people, they can be a bigger problem for those with heart or
lung disease.

There
may be even more problems in other parts of the body — the immune
system, for example. Problems here could make it tougher to fight
off colds and infections.

There
are also changes in body chemicals called hormones, which direct
how fast and how much your body changes and develops as you grow
up.

And
the latest news from the
lungs seems even worse.

In
fact, marijuana seems just as harmful to the lungs as tobacco.
And for people who smoke pot and cigarettes, the chances
of getting cancer later in life are higher, still.

Why
did you think they called it getting
high, anyway?


..Sign Off

In
spite of all the new facts we’ve bumped up against in preparing
this report, one old fact about marijuana hasn’t changed much,
at all: It’s still
against
the law

in most places — especially at school.

When
you add that to its other risks, you may just come to the same
conclusion that
millions
of other people

have come to: that pot’s more of a risk than it’s worth.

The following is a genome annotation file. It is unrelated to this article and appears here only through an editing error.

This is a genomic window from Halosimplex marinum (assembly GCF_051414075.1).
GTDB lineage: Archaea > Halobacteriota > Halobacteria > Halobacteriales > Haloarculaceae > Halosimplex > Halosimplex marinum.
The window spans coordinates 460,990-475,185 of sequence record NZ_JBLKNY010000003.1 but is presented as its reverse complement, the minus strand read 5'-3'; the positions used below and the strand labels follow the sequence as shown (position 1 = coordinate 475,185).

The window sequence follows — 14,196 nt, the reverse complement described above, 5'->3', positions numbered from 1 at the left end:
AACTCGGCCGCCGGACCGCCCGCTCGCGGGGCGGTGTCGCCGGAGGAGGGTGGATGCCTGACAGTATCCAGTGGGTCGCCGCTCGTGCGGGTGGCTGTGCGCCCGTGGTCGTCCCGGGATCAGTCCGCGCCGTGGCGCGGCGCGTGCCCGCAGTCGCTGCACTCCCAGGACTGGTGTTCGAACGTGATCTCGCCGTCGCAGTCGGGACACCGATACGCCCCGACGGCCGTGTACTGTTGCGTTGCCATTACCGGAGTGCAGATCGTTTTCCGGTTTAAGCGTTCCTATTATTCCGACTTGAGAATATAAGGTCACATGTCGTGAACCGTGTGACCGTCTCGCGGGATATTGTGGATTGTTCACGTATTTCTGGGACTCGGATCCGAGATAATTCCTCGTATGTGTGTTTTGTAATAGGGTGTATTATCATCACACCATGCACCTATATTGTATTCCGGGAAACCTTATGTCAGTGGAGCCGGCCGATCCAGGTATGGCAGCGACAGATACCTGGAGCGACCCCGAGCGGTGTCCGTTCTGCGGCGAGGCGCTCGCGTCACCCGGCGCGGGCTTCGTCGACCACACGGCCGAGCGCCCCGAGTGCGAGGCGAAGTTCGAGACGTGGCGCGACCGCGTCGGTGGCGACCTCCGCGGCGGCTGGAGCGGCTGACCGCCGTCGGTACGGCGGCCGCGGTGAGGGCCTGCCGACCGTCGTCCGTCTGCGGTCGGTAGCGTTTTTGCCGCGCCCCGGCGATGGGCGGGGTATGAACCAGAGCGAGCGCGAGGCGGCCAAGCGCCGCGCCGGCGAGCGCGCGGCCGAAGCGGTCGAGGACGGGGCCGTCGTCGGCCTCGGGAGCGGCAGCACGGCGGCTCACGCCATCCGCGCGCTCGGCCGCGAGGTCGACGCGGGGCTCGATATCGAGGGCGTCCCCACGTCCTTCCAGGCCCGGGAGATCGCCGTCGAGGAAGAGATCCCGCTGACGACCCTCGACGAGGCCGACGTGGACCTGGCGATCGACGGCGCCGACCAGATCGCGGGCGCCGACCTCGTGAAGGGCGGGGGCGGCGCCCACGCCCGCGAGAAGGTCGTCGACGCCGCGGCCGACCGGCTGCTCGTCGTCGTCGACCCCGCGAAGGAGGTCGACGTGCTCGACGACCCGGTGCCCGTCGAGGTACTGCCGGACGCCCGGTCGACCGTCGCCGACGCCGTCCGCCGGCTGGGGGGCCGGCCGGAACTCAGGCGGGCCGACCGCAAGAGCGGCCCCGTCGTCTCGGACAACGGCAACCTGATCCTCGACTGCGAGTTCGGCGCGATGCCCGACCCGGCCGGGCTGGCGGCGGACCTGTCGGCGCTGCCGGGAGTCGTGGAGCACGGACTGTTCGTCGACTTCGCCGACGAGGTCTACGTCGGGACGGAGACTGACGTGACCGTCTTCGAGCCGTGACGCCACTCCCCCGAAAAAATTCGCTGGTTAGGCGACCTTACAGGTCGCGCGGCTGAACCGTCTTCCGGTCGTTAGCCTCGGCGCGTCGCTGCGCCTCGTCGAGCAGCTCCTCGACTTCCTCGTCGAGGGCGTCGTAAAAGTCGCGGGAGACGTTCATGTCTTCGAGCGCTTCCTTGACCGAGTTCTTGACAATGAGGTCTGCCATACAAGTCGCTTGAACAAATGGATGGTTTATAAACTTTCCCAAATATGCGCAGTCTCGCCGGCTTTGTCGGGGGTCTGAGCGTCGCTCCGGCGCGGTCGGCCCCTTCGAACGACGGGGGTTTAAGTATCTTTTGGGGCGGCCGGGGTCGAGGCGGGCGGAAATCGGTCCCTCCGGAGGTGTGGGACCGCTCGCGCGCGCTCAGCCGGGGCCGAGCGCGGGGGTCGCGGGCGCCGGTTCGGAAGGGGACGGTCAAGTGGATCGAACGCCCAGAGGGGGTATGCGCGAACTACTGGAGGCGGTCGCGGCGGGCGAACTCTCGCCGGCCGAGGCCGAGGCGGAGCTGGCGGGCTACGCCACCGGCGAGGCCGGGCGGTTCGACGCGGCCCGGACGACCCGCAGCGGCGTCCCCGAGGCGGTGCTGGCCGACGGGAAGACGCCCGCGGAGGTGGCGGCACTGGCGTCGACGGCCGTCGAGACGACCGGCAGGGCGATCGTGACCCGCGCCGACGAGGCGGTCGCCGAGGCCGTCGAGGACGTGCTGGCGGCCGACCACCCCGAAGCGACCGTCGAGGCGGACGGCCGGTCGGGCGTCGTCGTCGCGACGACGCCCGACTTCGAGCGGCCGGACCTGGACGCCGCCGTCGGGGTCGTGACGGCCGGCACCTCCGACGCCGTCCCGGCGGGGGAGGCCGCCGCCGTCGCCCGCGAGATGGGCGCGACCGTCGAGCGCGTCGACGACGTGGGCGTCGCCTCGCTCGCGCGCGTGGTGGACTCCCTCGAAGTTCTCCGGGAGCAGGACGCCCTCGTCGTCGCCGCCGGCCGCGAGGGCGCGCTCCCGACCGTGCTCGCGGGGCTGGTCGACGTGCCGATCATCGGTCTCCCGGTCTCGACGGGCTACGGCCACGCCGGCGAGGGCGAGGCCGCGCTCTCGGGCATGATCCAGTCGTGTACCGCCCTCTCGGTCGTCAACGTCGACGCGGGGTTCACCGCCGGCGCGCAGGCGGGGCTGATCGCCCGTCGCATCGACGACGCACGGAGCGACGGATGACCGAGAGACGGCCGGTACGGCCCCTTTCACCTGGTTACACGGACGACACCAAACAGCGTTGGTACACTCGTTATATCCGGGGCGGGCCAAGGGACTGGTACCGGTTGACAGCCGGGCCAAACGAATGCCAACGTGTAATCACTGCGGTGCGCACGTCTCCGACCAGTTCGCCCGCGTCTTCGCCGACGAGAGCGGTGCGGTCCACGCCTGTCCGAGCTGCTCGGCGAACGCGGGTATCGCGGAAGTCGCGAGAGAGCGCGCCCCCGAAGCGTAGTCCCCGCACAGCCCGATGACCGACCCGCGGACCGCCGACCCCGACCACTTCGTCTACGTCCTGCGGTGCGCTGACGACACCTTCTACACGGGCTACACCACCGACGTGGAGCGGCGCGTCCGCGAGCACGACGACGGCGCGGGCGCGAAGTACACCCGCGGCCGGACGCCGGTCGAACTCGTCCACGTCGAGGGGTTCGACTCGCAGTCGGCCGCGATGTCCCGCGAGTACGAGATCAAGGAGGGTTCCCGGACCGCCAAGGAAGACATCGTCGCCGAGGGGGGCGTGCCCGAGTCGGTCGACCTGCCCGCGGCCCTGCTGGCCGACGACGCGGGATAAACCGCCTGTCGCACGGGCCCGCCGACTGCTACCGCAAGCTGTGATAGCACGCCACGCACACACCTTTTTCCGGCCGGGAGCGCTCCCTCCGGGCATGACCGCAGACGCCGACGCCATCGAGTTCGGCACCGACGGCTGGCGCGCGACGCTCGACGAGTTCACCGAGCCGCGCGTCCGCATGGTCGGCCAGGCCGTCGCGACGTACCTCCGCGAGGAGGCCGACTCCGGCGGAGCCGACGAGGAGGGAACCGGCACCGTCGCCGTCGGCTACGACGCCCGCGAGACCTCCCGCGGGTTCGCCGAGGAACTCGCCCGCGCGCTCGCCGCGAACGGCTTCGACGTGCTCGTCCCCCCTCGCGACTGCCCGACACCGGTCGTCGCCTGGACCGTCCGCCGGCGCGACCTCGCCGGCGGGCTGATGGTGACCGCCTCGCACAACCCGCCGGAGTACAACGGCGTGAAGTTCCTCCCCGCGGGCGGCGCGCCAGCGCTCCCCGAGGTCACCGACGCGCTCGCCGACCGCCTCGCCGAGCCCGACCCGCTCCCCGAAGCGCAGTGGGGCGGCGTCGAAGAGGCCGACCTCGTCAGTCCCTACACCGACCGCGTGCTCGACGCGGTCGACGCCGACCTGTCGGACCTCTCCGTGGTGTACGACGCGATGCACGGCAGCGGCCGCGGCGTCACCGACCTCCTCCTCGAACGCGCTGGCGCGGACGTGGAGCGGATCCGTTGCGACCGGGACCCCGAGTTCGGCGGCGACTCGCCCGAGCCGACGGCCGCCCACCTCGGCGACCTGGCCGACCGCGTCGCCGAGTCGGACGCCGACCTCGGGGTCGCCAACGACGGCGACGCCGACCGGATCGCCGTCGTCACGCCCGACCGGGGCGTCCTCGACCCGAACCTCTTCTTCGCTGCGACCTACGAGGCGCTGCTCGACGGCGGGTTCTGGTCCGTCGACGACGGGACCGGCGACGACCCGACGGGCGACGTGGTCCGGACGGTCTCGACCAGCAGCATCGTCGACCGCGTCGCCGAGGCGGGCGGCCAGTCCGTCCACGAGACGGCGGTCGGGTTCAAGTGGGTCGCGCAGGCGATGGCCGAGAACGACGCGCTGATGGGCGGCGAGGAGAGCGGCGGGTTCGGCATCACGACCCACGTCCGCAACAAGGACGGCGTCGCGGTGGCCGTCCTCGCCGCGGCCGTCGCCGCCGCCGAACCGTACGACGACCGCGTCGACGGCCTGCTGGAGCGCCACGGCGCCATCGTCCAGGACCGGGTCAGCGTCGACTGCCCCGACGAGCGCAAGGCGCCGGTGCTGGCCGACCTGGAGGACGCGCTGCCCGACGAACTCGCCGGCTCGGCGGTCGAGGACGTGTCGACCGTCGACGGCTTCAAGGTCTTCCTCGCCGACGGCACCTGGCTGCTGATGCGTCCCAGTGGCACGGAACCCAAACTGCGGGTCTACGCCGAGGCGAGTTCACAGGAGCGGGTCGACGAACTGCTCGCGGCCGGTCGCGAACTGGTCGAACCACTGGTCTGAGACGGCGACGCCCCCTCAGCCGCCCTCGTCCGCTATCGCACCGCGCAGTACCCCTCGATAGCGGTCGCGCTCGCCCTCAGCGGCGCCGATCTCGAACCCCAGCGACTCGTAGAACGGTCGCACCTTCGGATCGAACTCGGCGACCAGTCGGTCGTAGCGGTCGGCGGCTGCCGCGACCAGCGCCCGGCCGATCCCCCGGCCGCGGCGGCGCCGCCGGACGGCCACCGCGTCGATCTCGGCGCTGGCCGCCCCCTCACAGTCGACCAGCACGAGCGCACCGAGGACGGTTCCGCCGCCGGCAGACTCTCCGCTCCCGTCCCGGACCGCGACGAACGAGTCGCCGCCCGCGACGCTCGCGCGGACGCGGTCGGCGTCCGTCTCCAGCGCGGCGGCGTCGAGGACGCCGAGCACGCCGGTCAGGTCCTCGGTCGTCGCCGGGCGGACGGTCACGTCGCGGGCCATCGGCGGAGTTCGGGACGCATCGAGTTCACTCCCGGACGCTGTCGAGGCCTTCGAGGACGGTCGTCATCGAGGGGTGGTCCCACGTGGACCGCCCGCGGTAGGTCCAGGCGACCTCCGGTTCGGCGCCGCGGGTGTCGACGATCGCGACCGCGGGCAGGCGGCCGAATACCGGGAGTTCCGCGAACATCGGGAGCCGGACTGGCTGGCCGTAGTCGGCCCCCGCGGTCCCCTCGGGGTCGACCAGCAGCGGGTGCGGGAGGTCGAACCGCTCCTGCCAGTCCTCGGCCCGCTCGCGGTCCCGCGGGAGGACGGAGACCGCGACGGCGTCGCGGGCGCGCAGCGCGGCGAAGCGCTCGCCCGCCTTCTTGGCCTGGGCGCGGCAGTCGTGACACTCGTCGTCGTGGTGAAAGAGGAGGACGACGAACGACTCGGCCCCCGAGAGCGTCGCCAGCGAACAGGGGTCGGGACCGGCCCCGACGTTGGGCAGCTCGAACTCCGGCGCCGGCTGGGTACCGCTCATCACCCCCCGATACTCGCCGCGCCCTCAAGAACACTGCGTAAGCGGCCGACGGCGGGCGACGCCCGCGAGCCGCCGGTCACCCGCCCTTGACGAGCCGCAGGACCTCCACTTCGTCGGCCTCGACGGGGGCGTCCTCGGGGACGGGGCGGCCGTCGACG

And
while we still don’t know everything there is to know about it (Heck,
we don’t know everything about air or water,
for that matter), we know enough to safely say that a lot of
people — including kids, pregnant women, and
people with emotional
problems

— are better off as far away from it as possible.

That’s
the
word
from our sponsor

that we promised a while back. Because the fact is you really
do only have one body — and the healthier you keep it, the better
it’ll take care of you and the happier you’ll be.

And
when you stop and think about it, isn’t
happiness what it’s all supposed
to be about in the first place?


This is one in a series of publications
on drugs, behavior, and health published by Do It Now Foundation.
Please call or write for a complete list of available titles,
or check us out online at
www.doitnow.org.